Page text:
Approximately twenty percent of technology industry executives admit to rejecting job applicants based on their activity in social media, according to a survey of over 300 technology companies carried out by PR group, Eurocom.

The survey also found that half of tech firms plan to increase their investment in social media over the coming year but 57 percent say that they cannot accurately measure the return on that investment. 23 percent believe they can measure the impact of their social media investment.

The survey found that 74 percent of tech companies are using LinkedIn, 67 percent are on Twitter, 64 percent are on Facebook and 56 percent have a presence on YouTube. Half of the companies surveyed said they had a process in place to track discussions of their brand in social media channels.

Reasons for publishing company blogs included publishing thought leadership to raise the company’s profile (57 percent), enhancing dialogue with customers (55 percent) and improving the website’s SEO (37 percent). 78 percent of companies said that their messaging and content creation for social media was produced internally, while 12 percent said this was managed by their PR agency and, with digital marketing and advertising making up the rest.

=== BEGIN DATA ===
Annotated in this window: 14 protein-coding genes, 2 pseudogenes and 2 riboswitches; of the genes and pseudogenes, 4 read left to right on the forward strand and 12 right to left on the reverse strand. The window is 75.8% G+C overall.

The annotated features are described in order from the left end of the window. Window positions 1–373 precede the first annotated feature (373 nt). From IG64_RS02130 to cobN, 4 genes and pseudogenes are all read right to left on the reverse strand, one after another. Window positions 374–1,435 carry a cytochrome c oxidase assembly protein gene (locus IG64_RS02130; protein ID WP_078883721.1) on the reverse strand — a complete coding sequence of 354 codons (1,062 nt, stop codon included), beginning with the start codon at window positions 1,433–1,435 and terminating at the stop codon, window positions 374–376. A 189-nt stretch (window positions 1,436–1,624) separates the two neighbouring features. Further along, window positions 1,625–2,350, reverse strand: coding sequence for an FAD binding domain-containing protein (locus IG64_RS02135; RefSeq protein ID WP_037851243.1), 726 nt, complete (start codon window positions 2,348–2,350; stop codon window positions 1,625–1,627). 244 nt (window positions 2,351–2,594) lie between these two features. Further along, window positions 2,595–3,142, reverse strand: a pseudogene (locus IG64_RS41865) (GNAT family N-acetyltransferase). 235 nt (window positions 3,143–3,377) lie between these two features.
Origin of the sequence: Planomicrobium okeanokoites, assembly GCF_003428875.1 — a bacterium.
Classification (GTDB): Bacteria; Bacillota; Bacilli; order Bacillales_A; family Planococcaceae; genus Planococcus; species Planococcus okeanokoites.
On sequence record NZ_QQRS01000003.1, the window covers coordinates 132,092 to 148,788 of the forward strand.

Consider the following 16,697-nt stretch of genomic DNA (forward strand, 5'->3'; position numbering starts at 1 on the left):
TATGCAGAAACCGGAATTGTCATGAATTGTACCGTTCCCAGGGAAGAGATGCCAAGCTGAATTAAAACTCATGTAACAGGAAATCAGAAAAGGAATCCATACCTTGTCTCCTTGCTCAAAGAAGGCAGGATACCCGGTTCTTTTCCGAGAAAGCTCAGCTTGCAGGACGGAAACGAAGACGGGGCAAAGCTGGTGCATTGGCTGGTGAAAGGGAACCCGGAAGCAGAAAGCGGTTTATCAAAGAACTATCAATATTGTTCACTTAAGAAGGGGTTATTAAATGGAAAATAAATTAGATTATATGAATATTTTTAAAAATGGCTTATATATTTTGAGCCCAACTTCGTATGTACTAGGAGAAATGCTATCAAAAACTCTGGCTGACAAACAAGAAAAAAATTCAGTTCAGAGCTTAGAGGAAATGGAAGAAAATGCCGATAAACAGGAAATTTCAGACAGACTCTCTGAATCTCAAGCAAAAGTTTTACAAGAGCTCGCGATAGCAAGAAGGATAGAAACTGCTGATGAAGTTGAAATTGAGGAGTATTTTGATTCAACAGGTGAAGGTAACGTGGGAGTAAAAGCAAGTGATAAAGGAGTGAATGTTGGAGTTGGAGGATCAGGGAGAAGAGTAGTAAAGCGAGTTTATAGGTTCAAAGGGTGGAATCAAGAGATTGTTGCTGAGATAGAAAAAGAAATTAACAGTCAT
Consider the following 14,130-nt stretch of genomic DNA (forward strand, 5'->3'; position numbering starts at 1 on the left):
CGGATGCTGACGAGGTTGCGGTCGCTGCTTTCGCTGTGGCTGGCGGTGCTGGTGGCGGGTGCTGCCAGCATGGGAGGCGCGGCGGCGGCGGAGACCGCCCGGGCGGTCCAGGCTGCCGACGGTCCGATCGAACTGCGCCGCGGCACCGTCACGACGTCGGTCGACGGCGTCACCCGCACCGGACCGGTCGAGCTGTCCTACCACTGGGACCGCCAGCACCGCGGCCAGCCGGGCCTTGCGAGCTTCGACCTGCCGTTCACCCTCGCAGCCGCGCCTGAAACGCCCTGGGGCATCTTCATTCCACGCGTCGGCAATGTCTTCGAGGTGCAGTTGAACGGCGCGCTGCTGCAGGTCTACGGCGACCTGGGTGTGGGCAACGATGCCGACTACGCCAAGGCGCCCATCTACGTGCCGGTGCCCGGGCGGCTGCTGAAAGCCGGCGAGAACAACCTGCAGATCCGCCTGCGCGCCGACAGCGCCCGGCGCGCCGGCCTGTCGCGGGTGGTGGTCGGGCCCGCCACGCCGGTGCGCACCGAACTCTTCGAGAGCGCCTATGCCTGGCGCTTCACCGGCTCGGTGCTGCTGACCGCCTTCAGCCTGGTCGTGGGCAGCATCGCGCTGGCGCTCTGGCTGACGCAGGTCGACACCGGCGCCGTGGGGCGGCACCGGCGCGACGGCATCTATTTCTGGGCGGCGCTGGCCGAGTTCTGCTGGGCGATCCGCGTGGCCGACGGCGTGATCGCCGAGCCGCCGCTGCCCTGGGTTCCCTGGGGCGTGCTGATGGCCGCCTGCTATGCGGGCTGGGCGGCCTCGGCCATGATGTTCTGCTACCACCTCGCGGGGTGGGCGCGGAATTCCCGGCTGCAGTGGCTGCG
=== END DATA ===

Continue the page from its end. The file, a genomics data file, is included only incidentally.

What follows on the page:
Mads Christensen, network director at Eurocom Worldwide, said: “The 21st century human is learning that every action leaves an indelible digital trail. In the years ahead many of us will be challenged by what we are making public in various social forums today. The fact that one in five applicants disqualify themselves from an interview because of content in the social media sphere is a warning to job seekers and a true indicator of the digital reality we now live in.”

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